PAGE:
By Marta Perry
The covers may no longer feature a heroine fleeing a dark mansion in her flowing white nightgown, but contemporary romantic suspense is the direct descendant of the classic gothic novels of such talented authors as Daphne du Maurier, Victoria Holt, and Mary Stewart. No matter what twists and turns the genre takes, storytellers still promise a combination of compelling romance and chilling suspense that will keep readers spellbound.
But today’s author faces some challenges that didn’t exist twenty or thirty years ago. How do you put your modern heroine in danger and keep her there without letting her fall into the dreaded too-stupid-to-live syndrome? Why doesn’t she use the now-ubiquitous cell phone to call the police? Why not hire a lawyer, or practice her karate on the villain? To make the contemporary heroine’s plight believable rather than pathetic, I look to two sources: motivation and circumstance.
Motivation #1: The heroine has fallen in love with the hero and doesn’t want to desert him, even though this puts her in danger. This common motivating factor in romantic suspense works, but it should be bolstered by other compelling motivation.
Motivation #2: The heroine feels responsible for another character who is helpless: a child, an elderly grandmother, a disabled person.
Motivation #3: The protagonist must solve the mystery or be forever unhappy or guilt-ridden at her failure.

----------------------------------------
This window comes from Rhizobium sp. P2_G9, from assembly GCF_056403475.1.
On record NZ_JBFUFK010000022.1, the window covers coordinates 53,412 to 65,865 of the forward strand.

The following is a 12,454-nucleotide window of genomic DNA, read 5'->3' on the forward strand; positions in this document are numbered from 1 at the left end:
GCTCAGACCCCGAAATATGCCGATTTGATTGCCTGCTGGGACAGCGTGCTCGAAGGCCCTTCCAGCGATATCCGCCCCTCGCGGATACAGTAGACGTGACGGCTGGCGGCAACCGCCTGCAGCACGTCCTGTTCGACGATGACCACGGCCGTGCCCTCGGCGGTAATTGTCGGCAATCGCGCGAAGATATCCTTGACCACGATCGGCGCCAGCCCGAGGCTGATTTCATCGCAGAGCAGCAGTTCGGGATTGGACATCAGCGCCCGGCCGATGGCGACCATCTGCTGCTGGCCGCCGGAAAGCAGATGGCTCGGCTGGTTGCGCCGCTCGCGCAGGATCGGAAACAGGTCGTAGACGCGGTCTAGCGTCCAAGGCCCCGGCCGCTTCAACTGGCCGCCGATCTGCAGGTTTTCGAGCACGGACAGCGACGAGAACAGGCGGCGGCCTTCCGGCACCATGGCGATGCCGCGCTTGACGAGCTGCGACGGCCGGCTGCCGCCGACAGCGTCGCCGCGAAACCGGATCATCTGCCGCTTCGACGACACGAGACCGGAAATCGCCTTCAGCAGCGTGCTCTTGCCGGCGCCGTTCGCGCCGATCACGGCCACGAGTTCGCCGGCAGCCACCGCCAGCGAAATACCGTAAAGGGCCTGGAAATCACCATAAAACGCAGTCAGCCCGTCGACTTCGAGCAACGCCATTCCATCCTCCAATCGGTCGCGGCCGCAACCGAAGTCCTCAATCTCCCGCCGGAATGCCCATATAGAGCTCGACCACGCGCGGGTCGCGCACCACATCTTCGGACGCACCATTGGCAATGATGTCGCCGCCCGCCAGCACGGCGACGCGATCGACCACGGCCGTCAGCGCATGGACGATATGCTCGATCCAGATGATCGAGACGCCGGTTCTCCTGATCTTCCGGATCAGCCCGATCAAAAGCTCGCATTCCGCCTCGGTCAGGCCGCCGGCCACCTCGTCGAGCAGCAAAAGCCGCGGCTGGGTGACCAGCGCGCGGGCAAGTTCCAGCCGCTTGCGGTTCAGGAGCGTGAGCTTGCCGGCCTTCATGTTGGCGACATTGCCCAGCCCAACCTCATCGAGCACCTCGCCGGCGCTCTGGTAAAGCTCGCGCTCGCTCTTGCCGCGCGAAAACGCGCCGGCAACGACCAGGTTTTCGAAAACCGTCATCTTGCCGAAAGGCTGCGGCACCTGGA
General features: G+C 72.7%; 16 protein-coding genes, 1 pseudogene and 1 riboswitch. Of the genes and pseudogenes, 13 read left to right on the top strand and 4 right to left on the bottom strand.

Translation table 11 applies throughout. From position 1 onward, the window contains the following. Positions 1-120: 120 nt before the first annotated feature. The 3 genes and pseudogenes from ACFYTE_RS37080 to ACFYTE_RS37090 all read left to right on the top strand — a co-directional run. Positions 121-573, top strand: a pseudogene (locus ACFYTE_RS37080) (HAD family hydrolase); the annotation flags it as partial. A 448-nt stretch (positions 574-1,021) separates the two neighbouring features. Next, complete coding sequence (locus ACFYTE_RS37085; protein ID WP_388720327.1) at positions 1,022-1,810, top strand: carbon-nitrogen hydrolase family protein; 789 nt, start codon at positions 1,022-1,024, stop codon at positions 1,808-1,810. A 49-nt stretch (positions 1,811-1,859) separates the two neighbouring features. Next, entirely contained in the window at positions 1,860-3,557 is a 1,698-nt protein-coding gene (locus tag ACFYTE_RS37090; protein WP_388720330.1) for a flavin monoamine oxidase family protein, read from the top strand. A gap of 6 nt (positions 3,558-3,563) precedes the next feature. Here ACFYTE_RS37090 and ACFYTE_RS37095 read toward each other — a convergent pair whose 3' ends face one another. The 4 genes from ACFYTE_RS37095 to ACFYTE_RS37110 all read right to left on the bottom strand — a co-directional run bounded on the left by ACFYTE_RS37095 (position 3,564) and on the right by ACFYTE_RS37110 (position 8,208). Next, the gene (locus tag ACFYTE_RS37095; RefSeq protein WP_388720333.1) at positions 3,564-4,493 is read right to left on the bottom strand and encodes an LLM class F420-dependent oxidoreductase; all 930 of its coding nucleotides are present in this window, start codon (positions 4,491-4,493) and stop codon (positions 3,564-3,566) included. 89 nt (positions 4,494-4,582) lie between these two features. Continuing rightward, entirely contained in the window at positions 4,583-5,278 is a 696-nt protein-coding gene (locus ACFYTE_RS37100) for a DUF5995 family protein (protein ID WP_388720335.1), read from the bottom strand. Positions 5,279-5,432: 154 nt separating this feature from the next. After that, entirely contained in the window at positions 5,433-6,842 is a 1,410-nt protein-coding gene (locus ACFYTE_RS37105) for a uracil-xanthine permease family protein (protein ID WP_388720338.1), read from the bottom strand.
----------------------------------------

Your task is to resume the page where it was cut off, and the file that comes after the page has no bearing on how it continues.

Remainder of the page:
Motivation # 4: The protagonist’s survival or her sanity depends on learning the truth.
The specific situation you set up in your story can also bolster the credibility of your heroine’s actions.
Situation # 1: She doesn’t realize until too late that she is in danger.
Situation # 2: She is physically isolated and can’t escape. She may be on an island, trapped in an isolated lodge in a
snowstorm, or cut off by a flood.
Situation # 3: She is isolated by social or political circumstances. This is easier to pull off in an historical setting, but it can be done in a contemporary if the heroine is, for example, stuck in a small town controlled by a political boss or alone in a foreign country where she doesn’t know the language or customs.
Situation #4: Her credibility is in doubt, and even if she goes to the police they will not believe her because she is a suspect in the crime; she has a history of mental or emotional instability; she doesn’t know why she is the target of the villain; or the villains are in such hot pursuit that she doesn’t have time to explain or ask for help.
Once you have established a strong, believable reason why your character must fight this battle, the romantic suspense requires all the elements of any good novel, but given sufficient motivation for your characters, your reader is happy to go along for the ride.
A lifetime spent in rural Pennsylvania, where she still lives, and her own Pennsylvania Dutch roots led Marta Perry to write about the Plain People in her current novels. The author of more than fifty novels, Marta is active in her church and community. When she’s not writing, she and her husband enjoy traveling, gardening, and visiting their six grandchildren.